SHELL­FISH

GQ (Australia) - - TASTE & TRAVEL -

A FRIDGEFUL OF AUS­TRALIAN FAVOURITES BECK­ONS – WITH A KNOWL­EDGE­ABLE MOUTH­FUL ON EACH TO START.

Scampi Found in cold, deep wa­ters off north-west Western Aus­tralia. The size of a prawn, they taste more like lob­ster or cray­fish. Scampi are frozen raw on catch­ing boats be­cause they ox­i­dise quickly when reach­ing the sur­face. Cook­ing method: Raw, seared, grilled, roasted.

Yab­bies Fresh­wa­ter cray­fish na­tive to New South Wales and Vic­to­ria and al­most ex­clu­sively farmed in ponds and dams. They’re short and stocky with a blue to green shell and large strong pin­cers. Red­claws are their Queensland and North­ern Ter­ri­tory cousins. Cook­ing method: Grilled, baked, pot-roasted.

Crab There are three main com­mer­cial crabs in Aus­tralia: mud crab, a dark green to beige crab with big pin­cers; blue swim­mer, a wide, bright-blue crab with thin pin­cers; and span­ner, one of the only crabs in the world that can walk back­wards and for­wards, with wrench-shaped pin­cers and a red shell. Cook­ing method: Mud – pot-roasted; blue swim­mer – barbecued, soups; span­ner – pot-roasted, poached.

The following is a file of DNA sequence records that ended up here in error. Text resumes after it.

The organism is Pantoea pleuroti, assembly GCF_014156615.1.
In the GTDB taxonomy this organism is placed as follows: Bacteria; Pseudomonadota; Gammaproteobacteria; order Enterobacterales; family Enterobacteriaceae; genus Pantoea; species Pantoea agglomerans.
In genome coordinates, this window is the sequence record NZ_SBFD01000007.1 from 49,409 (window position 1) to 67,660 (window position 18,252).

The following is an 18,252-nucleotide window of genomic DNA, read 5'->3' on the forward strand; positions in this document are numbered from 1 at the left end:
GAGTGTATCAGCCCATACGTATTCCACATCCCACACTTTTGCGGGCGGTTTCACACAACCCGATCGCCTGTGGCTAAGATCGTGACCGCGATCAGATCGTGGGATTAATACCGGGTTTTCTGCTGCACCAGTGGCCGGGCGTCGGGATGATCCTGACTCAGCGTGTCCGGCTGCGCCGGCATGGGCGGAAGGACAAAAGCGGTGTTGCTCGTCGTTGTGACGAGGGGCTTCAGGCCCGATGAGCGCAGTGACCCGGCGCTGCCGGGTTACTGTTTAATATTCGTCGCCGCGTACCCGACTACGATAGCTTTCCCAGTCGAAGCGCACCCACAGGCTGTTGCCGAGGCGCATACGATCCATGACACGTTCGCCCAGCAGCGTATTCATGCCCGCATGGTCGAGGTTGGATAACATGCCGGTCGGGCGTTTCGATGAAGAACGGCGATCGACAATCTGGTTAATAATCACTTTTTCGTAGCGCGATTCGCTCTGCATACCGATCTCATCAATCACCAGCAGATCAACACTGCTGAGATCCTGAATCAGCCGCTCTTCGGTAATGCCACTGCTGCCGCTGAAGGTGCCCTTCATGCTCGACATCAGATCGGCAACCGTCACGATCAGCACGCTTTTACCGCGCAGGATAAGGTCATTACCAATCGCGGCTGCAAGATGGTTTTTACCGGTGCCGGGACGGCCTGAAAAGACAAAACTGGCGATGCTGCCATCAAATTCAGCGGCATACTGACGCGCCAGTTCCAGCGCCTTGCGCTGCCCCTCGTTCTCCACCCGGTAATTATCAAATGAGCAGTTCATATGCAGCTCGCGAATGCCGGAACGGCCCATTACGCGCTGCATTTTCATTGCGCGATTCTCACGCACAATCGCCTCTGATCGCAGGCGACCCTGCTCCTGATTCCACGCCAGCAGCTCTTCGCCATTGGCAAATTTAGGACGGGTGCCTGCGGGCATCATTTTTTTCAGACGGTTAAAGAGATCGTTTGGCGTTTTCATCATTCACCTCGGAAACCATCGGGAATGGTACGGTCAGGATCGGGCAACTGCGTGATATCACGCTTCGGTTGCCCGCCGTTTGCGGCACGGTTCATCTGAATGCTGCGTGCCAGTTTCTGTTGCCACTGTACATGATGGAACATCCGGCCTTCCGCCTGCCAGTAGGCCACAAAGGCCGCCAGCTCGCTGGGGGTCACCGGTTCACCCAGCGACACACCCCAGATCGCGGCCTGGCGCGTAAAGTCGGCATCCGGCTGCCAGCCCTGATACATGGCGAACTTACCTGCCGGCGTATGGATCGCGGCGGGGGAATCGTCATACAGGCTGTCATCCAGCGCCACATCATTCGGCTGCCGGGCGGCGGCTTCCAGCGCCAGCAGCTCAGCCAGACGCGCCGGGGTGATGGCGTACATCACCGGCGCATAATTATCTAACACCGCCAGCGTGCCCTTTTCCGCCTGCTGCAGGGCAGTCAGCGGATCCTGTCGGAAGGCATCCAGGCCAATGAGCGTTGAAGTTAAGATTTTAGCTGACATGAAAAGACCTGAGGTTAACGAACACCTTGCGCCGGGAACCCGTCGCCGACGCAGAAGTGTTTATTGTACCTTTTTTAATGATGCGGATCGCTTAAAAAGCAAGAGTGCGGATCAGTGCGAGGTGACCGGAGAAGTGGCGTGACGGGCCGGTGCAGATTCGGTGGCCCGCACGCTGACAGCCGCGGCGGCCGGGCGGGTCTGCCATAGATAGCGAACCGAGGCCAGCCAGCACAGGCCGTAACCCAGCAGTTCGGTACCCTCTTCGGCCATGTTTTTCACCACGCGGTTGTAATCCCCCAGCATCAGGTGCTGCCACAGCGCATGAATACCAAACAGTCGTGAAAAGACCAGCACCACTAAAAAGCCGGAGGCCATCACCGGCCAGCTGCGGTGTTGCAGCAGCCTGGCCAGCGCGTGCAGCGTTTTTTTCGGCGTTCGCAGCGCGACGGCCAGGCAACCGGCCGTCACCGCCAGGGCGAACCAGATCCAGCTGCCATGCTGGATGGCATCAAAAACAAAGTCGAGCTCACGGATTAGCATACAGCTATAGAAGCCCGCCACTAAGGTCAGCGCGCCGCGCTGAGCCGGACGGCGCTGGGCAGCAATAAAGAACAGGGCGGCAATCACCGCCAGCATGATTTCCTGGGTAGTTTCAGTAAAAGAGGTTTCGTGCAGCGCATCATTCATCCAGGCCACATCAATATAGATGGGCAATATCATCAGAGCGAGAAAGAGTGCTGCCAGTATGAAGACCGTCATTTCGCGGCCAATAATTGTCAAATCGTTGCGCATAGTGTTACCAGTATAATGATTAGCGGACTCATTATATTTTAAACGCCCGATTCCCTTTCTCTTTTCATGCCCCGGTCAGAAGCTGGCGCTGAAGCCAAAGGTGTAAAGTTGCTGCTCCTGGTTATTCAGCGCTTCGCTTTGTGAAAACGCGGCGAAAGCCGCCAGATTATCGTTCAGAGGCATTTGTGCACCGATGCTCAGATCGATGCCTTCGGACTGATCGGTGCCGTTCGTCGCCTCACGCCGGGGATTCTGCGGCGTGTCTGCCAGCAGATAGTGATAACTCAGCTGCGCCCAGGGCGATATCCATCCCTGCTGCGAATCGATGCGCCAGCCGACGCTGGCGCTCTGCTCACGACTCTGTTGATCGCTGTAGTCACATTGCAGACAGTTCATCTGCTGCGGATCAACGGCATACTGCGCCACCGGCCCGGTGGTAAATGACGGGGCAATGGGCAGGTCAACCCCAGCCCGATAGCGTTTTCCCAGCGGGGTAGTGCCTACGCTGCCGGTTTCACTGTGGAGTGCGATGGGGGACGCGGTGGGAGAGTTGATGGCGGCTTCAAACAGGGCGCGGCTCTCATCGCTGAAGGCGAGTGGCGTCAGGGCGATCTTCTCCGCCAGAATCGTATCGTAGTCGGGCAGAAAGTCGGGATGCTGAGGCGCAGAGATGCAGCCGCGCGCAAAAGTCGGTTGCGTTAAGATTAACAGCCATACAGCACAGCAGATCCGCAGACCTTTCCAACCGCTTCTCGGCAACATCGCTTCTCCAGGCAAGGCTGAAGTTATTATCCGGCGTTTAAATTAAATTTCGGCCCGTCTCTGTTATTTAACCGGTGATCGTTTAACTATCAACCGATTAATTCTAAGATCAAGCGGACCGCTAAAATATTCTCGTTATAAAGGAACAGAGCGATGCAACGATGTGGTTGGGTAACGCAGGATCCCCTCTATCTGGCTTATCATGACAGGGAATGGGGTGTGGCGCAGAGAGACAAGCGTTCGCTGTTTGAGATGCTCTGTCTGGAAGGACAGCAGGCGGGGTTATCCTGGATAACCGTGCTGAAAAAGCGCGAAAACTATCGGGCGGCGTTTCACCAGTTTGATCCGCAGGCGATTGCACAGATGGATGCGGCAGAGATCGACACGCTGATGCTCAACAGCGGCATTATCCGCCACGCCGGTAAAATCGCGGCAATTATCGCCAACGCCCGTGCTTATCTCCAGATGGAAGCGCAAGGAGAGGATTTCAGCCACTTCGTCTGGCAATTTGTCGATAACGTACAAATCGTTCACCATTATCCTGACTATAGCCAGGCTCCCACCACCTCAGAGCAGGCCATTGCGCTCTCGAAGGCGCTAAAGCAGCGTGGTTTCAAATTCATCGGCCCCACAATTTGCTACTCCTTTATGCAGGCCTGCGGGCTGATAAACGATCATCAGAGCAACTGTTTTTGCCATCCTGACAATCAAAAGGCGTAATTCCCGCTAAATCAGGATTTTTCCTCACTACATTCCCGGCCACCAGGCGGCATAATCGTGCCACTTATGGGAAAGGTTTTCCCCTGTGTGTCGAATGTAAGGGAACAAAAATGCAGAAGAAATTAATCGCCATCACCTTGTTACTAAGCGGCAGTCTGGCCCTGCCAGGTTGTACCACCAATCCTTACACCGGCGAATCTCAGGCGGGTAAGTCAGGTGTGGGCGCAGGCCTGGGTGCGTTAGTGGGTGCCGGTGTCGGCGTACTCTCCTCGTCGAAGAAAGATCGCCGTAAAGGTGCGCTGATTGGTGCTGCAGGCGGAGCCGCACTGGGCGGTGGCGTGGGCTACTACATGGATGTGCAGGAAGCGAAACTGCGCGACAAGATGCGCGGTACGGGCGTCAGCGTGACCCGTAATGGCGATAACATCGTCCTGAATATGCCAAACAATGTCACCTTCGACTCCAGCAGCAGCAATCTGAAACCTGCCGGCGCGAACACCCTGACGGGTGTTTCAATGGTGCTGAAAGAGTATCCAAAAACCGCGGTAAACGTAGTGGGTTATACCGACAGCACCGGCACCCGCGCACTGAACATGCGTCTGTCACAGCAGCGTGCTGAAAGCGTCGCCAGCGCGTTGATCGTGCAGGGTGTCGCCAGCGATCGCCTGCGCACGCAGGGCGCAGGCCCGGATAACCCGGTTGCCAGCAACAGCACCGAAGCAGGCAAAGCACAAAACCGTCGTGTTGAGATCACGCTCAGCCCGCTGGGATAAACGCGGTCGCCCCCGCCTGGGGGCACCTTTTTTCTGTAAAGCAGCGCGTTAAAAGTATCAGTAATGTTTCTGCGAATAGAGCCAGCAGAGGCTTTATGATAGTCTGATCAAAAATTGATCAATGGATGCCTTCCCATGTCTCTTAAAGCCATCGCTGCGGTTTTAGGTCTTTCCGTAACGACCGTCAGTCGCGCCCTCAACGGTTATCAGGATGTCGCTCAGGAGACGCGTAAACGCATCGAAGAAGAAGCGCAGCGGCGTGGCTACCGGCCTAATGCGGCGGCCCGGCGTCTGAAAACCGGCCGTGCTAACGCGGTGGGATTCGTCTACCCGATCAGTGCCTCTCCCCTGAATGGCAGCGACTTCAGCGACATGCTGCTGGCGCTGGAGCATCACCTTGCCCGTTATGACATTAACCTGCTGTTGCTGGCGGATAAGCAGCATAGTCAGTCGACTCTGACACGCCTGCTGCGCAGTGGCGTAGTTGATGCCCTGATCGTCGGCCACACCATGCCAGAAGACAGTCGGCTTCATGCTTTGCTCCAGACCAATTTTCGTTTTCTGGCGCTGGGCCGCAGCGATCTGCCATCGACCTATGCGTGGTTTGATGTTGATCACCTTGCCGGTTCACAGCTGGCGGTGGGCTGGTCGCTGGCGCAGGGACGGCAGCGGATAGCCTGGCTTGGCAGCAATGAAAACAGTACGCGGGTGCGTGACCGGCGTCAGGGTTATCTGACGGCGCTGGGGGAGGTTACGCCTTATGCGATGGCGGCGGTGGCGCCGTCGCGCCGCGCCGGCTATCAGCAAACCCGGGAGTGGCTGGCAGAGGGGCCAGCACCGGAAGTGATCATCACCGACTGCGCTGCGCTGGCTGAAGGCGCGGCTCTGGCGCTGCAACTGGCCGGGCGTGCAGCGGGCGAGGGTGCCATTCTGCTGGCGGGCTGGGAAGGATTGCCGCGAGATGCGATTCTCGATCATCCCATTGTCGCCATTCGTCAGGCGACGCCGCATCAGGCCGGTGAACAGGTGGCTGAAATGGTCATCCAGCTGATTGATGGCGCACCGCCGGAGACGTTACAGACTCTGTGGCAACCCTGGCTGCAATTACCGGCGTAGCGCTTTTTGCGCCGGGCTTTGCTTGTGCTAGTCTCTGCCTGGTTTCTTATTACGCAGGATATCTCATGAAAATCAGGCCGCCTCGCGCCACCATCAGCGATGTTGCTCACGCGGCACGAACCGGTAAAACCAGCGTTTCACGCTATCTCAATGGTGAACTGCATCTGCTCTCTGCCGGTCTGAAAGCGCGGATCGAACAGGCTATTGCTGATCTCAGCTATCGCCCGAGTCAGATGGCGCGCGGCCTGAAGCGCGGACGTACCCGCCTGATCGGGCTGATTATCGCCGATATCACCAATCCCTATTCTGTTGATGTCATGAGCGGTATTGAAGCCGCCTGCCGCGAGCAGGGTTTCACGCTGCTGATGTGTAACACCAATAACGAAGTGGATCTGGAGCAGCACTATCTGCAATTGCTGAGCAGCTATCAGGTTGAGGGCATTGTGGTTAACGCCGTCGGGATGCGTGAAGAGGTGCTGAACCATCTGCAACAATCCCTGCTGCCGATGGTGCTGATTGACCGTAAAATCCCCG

Lob­ster Four types in Aus­tralia: East­ern, Western, Trop­i­cal and South­ern rock lob­ster. You don’t need to clean them and you don’t want to cook them for long. Keep it sim­ple. Cook­ing method: Barbecued, medal­lions, pot-roasted.

Bugs Mostly a fish­ery by­catch, Bal­main and More­ton Bay bugs are the most consumed in Aus­tralia. Flat, hard, brick-coloured shell and a pre­his­toric look; More­tons are longer and thin­ner. Cook­ing method: Poached, grilled, fried.

7.

AND THERE IT IS: A PRE­PARED MUD CRAB.

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